These are some of the elements that have contributed to the design and development of BCIC’s groundbreaking new product. Another is that many of the principles and customs that have governed the practice of indemnity insurance in the past have been abandoned by parametric insurance providers.

As explained by the National Association of Insurance Commissioners, a body representing state insurance regulators across the United States, parametric insurance describes a type of insurance contract that insures a policyholder against the occurrence of a specific event. It pays a set amount based on the magnitude of the event. Traditional indemnity insurance, however, provides compensation based on the extent of the losses in a policy.

For a parametric policy that pays $100,000 if a hurricane of Category 3 or greater occurs, it said, that amount, the parameter, will be delivered on verification by an independent third party specified in the contract. But in the case of an indemnity contract, the amount payable depends on the size of the loss caused by the hurricane as verified by a loss adjuster.

Understanding these differences is critical to BCIC’s new hurricane product. The payout process differs significantly from what one typically expects from a traditional insurance contract.

“There is no claims process or need to show proof of damage to receive a payment. Once the strength of a hurricane rises to approximately Category Three or above with wind speeds reaching 74mph, the customer is automatically paid. Payouts for customers begin at US$160 and go as high as US$10,000,” BCIC says.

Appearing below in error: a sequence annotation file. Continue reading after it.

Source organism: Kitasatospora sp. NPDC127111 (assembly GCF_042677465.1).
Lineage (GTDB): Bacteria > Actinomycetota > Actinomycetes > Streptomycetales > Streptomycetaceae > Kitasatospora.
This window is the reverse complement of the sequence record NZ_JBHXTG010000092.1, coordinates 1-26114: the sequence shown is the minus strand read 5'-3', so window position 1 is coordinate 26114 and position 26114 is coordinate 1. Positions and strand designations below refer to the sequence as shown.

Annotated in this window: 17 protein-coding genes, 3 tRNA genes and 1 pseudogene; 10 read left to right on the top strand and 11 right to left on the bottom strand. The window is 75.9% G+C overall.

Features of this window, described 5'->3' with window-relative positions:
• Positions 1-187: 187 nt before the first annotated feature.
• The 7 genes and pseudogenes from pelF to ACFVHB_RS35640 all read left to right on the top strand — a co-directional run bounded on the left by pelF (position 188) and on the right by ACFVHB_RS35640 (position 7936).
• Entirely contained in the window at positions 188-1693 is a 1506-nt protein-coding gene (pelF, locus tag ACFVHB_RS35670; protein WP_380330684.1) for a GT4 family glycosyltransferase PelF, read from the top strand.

Other features include no average clause; no deductible or excess; premiums ranging from US$60 to US$750; consumer choice on how much premium to pay, determining their potential claims payout; payouts of up to US$10,000 in US currency; the central pressure of the storm determines the payout; a no-hassle payout within days when a qualifying hurricane hits and meets the specified category and wind speed; cumbersome claims forms, loss adjusters, and long waits for reimbursement will be avoided; and claims will be paid digitally into the policyholder’s designated bank account

Traditional insurers typically bundle or sell fire, earthquake, and hurricane in a package. BCIC’s new product allows consumers to buy hurricane insurance only. Renters can buy the product to cover their property, and consumers use it to ‘top up’ their standard home insurance. The company is also taking steps to ensure that the contract wording aligns with the standards in its homeowner’s contract.

Despite the laudable efforts of the insurers, much more work must be done by the state actors. With temperatures this month predicted to be the highest in recorded history, time is of the essence. The Natural Disaster Risk Financing Policy needs to take centre stage.

Cedric E. Stephens provides independent information and advice about the management of risks and insurance. For free information or counsel, write to: or